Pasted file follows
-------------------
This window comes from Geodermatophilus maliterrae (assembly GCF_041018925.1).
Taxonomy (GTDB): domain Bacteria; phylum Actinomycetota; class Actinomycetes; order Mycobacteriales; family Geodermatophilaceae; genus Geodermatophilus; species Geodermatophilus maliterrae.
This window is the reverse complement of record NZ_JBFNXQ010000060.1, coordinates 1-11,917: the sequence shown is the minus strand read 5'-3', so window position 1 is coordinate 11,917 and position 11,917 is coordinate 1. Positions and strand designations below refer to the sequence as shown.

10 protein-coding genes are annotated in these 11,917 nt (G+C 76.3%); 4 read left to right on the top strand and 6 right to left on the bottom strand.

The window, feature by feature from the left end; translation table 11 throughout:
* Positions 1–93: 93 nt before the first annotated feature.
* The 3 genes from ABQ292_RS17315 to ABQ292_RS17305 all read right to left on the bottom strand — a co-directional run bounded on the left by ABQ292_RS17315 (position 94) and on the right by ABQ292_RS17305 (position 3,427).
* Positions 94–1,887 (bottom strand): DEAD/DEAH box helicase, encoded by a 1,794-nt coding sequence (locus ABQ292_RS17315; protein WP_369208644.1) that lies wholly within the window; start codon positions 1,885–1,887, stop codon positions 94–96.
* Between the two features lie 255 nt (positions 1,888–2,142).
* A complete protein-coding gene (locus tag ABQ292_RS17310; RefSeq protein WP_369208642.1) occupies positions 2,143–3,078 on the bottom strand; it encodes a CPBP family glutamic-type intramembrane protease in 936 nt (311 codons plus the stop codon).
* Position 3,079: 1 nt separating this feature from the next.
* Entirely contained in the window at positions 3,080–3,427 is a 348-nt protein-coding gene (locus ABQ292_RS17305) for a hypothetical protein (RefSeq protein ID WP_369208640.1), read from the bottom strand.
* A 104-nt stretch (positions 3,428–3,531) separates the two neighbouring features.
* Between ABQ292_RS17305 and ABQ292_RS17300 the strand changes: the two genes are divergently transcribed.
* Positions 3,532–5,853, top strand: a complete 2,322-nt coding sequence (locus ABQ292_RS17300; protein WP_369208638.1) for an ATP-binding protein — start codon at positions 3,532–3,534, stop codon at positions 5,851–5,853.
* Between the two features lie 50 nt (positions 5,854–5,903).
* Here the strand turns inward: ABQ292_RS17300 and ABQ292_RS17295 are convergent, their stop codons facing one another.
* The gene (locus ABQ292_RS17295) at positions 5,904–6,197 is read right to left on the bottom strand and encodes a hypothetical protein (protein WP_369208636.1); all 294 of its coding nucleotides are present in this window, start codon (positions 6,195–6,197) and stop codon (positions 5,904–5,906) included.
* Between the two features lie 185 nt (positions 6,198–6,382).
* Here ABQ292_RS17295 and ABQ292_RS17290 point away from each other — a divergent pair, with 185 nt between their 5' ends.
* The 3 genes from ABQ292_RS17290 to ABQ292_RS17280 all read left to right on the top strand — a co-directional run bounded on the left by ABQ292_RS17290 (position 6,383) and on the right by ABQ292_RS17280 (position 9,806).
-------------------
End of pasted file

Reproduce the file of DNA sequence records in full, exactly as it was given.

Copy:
This window comes from Geodermatophilus maliterrae (assembly GCF_041018925.1).
Taxonomy (GTDB): domain Bacteria; phylum Actinomycetota; class Actinomycetes; order Mycobacteriales; family Geodermatophilaceae; genus Geodermatophilus; species Geodermatophilus maliterrae.
This window is the reverse complement of record NZ_JBFNXQ010000060.1, coordinates 1-11,917: the sequence shown is the minus strand read 5'-3', so window position 1 is coordinate 11,917 and position 11,917 is coordinate 1. Positions and strand designations below refer to the sequence as shown.

10 protein-coding genes are annotated in these 11,917 nt (G+C 76.3%); 4 read left to right on the top strand and 6 right to left on the bottom strand.

The window, feature by feature from the left end; translation table 11 throughout:
* Positions 1–93: 93 nt before the first annotated feature.
* The 3 genes from ABQ292_RS17315 to ABQ292_RS17305 all read right to left on the bottom strand — a co-directional run bounded on the left by ABQ292_RS17315 (position 94) and on the right by ABQ292_RS17305 (position 3,427).
* Positions 94–1,887 (bottom strand): DEAD/DEAH box helicase, encoded by a 1,794-nt coding sequence (locus ABQ292_RS17315; protein WP_369208644.1) that lies wholly within the window; start codon positions 1,885–1,887, stop codon positions 94–96.
* Between the two features lie 255 nt (positions 1,888–2,142).
* A complete protein-coding gene (locus tag ABQ292_RS17310; RefSeq protein WP_369208642.1) occupies positions 2,143–3,078 on the bottom strand; it encodes a CPBP family glutamic-type intramembrane protease in 936 nt (311 codons plus the stop codon).
* Position 3,079: 1 nt separating this feature from the next.
* Entirely contained in the window at positions 3,080–3,427 is a 348-nt protein-coding gene (locus ABQ292_RS17305) for a hypothetical protein (RefSeq protein ID WP_369208640.1), read from the bottom strand.
* A 104-nt stretch (positions 3,428–3,531) separates the two neighbouring features.
* Between ABQ292_RS17305 and ABQ292_RS17300 the strand changes: the two genes are divergently transcribed.
* Positions 3,532–5,853, top strand: a complete 2,322-nt coding sequence (locus ABQ292_RS17300; protein WP_369208638.1) for an ATP-binding protein — start codon at positions 3,532–3,534, stop codon at positions 5,851–5,853.
* Between the two features lie 50 nt (positions 5,854–5,903).
* Here the strand turns inward: ABQ292_RS17300 and ABQ292_RS17295 are convergent, their stop codons facing one another.
* The gene (locus ABQ292_RS17295) at positions 5,904–6,197 is read right to left on the bottom strand and encodes a hypothetical protein (protein WP_369208636.1); all 294 of its coding nucleotides are present in this window, start codon (positions 6,195–6,197) and stop codon (positions 5,904–5,906) included.
* Between the two features lie 185 nt (positions 6,198–6,382).
* Here ABQ292_RS17295 and ABQ292_RS17290 point away from each other — a divergent pair, with 185 nt between their 5' ends.
* The 3 genes from ABQ292_RS17290 to ABQ292_RS17280 all read left to right on the top strand — a co-directional run bounded on the left by ABQ292_RS17290 (position 6,383) and on the right by ABQ292_RS17280 (position 9,806).